I would also say everybody needs to be able to write a little bit of code, because everything exists in that space now. It’s important to be technically savvy in a tech-oriented world, and this generation is going to need to understand that space incredibly well.

You’re currently working with the South Fayette school district to improve their high school CS program, and teaching an AP course there. How do you get younger students excited about computing?

One of the interesting things in South Fayette is they have a wonderful K-8 computational thinking program. But if you took the kids who came through this program—exploring with Arduinos and robots, Scratch and Snap!—and you dropped them into the current 9th grade Java class, they would look at you like you had three heads.

You want to show the breadth of computer science as being way more than programming. I can envision a curriculum that lays the foundations in the 9th year with a bunch of different electives: robotics, machine learning. But you need wonderful programs in K-8, and then you need to look at what you’re doing in the high school and make sure you’re ready to engage these kids when they get there. The Remake Learning initiative is a perfect example: you’re thinking about how you can engage people in this technology now.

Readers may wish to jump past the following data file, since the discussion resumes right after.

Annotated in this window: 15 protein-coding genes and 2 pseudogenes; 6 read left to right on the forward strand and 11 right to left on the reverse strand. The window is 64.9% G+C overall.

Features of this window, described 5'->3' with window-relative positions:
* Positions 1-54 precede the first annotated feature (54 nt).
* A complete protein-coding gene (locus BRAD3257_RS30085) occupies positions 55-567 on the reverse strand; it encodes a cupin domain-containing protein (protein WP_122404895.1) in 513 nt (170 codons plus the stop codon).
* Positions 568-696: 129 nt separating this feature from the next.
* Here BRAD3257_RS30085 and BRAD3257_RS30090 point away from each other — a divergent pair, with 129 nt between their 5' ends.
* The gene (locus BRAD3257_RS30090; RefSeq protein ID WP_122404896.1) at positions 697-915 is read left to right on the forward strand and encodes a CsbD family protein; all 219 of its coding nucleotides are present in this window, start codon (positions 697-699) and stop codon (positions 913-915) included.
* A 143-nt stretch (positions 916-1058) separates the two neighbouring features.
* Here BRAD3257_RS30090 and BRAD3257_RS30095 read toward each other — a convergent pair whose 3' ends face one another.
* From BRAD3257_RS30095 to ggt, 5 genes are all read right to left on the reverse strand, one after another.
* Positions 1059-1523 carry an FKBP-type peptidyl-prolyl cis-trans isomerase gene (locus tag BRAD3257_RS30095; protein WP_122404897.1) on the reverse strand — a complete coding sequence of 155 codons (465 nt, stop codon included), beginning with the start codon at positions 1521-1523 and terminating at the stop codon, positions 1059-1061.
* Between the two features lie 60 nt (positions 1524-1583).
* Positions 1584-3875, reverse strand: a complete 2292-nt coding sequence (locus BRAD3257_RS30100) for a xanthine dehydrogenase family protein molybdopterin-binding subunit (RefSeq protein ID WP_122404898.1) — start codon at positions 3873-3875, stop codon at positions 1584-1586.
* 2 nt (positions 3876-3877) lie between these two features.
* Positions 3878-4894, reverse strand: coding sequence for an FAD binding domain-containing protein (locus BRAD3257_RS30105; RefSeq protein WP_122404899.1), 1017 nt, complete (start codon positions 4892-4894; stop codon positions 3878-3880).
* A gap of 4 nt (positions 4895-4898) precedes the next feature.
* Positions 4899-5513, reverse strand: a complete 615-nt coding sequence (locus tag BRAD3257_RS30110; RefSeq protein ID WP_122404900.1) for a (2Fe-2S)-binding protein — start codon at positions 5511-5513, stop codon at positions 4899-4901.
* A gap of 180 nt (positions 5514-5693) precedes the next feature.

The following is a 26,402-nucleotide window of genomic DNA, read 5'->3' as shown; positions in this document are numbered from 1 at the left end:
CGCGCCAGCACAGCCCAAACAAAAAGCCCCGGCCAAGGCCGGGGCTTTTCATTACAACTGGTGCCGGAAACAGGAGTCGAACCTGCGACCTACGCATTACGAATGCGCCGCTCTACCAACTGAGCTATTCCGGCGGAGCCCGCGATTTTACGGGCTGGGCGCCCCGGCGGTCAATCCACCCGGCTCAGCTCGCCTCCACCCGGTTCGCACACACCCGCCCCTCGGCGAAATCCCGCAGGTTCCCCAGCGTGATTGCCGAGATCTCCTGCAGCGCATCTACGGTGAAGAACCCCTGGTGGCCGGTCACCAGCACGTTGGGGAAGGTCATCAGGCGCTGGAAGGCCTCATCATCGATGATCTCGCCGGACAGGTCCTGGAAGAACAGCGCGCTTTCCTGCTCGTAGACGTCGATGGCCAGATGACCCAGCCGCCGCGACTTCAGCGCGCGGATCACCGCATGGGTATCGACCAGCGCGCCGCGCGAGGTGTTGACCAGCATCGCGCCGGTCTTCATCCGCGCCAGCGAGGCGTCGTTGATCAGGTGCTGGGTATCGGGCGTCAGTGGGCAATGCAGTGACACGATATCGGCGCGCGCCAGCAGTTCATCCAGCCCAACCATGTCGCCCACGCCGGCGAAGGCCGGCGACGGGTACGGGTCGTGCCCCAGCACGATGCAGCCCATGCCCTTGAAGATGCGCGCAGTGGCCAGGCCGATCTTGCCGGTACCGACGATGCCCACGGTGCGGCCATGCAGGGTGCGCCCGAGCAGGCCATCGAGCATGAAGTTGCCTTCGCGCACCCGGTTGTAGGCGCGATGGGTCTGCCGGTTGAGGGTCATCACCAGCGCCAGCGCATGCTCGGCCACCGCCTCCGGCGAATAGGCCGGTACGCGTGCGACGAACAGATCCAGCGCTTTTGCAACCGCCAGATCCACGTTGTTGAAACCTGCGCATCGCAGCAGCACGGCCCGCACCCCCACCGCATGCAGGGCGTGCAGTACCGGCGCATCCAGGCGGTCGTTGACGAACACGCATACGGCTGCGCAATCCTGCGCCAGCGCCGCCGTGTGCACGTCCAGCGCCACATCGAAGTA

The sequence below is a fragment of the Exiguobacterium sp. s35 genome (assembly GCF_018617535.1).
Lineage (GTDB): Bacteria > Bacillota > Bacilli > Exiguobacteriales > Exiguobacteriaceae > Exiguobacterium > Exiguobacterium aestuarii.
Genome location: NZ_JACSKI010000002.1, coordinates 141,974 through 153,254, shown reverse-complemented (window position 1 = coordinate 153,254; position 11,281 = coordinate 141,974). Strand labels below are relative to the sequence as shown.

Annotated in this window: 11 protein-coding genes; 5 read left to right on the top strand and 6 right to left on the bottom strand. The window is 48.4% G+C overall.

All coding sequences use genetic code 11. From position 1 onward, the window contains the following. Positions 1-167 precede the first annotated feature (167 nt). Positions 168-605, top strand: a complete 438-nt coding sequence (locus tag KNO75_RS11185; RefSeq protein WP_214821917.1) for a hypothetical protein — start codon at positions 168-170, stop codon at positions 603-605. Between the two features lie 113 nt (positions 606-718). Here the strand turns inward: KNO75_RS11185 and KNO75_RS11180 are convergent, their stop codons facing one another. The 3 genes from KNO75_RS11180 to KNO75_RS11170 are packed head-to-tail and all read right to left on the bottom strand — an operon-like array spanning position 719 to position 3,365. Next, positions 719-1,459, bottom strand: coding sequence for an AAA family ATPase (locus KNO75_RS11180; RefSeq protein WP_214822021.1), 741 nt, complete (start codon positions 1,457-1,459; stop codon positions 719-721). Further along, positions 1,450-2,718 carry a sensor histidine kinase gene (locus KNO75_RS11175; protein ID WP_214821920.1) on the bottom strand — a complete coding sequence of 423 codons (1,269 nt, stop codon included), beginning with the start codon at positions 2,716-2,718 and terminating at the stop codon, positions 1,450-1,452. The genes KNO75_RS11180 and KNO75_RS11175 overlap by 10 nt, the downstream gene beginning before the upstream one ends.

Do you notice a gender gap in either enrollment or performance in the K-12 classes? If so, what are your thoughts on how to narrow it?

In my AP class, there’s definitely a skew. But I think if you show things to kids in elementary school, before they’ve really figured out what they want to be, we’ll find a lot more people attaching to computing. I don’t think use of iPhones skews male or female, so why should thinking more deeply about that technology?

And people attach to technology in different ways. Some kids like to play with robots, some don’t; some kids like to play with graphical things, some don’t. The more varied the contexts you embed the technology in, the more likely you’ll be to not see those striations. Indeed, this is why it’s a fundamental access issue—it’s keeping the keys to the kingdom locked up that I think drives some of those gaps.